FFMPEG An Intermediate Guide/formats

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Ever wondered how an MP3 file can tell you what the name of the song is and who made it? Well, there's a reason for that, and it has to do with how MPEG designed the format. It can handle metadata, called ID3 tags that MP3 players would read from the format, all while playing the music from a codec. Formats are also commonly called file formats, container formats, or containers. Some examples for video include Advanced Systems Format (ASF), Audio Video Interleave (AVI), and MPEG-4 Part 14 (.mp4), wikipedia:Ogg, and Matroska (.mkv).

To understand how codecs are used in formats, you can look to commercial DVDs and Blu-Ray Discs produced and sold in countries where multiple languages are spoken by many people. The back of the case usually explains that the disc has two different audio tracks; one in the primary language of the country, and the other in a second language or the original language if the content is dubbed. Alternatively, some major studios publish movies with mastered audio for 5.1 and Stereo speaker setups, or they may provide an audio description for visually impaired consumers. Whatever the case, most DVD players have the ability to change between these tracks on-the-fly, and if not automatically, the studio will usually provide a way for people to navigate to an options menu in the DVD and pick it before playing the movie. The same goes for subtitles.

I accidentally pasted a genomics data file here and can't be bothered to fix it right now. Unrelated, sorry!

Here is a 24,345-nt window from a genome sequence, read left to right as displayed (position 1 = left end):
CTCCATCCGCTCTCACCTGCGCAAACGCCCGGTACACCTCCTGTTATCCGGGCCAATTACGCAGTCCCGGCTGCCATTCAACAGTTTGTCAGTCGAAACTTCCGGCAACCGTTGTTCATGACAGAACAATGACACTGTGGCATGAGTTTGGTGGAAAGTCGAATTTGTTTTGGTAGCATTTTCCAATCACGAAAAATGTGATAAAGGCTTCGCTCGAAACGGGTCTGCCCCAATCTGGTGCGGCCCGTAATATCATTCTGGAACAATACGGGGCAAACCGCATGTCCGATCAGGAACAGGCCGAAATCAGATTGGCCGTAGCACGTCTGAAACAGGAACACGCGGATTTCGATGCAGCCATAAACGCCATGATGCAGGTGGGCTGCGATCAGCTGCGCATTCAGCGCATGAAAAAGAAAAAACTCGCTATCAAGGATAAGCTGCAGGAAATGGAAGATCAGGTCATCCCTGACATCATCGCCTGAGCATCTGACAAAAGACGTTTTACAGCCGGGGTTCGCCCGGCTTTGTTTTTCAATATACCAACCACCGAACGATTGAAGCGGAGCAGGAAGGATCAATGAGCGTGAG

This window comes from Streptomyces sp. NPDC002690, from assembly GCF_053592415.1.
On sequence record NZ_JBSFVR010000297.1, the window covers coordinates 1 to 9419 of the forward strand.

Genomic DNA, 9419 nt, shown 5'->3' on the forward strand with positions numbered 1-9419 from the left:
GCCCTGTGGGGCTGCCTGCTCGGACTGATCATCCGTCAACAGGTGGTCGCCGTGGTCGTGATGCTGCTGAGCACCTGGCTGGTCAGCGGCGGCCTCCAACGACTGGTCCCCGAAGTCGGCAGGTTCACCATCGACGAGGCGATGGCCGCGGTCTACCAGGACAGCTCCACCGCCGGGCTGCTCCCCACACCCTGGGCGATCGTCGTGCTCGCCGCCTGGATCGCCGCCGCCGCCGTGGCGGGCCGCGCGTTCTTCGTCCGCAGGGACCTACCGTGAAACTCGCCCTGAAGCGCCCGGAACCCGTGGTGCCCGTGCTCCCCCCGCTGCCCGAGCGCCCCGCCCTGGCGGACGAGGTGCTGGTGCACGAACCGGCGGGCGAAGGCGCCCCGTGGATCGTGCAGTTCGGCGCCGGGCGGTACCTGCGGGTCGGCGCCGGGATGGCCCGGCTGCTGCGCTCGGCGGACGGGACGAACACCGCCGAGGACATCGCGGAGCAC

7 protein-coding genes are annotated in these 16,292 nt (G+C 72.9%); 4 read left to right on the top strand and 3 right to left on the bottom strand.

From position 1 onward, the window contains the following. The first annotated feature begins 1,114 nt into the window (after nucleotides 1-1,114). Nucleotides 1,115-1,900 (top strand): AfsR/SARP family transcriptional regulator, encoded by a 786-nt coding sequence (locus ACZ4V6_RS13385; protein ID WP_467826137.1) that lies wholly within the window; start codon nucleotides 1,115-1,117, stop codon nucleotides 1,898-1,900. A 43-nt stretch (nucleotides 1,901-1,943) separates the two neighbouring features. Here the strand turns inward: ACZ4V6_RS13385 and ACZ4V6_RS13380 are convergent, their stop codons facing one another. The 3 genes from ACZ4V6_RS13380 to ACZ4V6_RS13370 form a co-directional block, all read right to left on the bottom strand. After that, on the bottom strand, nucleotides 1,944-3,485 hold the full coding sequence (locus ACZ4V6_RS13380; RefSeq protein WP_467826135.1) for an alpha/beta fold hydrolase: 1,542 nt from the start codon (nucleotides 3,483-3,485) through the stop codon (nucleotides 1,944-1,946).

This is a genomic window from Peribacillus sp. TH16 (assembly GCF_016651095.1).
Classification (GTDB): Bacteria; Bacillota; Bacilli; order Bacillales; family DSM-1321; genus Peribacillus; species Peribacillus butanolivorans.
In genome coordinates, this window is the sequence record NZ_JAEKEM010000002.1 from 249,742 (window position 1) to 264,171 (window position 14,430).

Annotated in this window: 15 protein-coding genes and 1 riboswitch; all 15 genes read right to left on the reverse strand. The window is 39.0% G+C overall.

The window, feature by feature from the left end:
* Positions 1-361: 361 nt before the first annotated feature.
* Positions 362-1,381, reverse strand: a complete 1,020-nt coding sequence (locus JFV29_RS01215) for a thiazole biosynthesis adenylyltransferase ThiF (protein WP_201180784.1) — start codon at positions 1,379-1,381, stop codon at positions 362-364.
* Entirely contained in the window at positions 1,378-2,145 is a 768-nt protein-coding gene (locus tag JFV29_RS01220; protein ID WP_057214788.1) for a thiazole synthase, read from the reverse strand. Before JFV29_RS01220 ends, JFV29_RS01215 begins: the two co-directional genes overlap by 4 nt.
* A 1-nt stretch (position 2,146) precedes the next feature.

With the right software, these tracks can be completely isolated from each other in a process known as demuxing, and it shouldn't be much of a surprise that FFmpeg is one of those programs. It can do both demuxing and decoding as one of the capabilities of a multimedia tool. Consult the general documentation for the list of codecs supported by FFmpeg.

Formats[edit]

FFmpeg uses a library called libavformat to interact with formats. Some formats have default codecs and settings that you don't have to set yourself. This is why ffmpeg -i input -o output works without any specific flags.

Codecs[edit]

FFmpeg uses a library called libavcodec to interact with codecs. Much like formats, some codecs have default settings that you don't have to set yourself.

Stream copying[edit]

It's possible to transfer codecs between formats without having to reencode streams.[1]

ffmpeg -i input -acodec copy -vcodec copy -o output

While this does allow subtitles to be added on top of existing video codecs, it also means you sacrifice support from media players. Depending on the format you're switching to, you may need to reencode.

References[edit]

  1. Stream Copy in FFmpeg's documentation.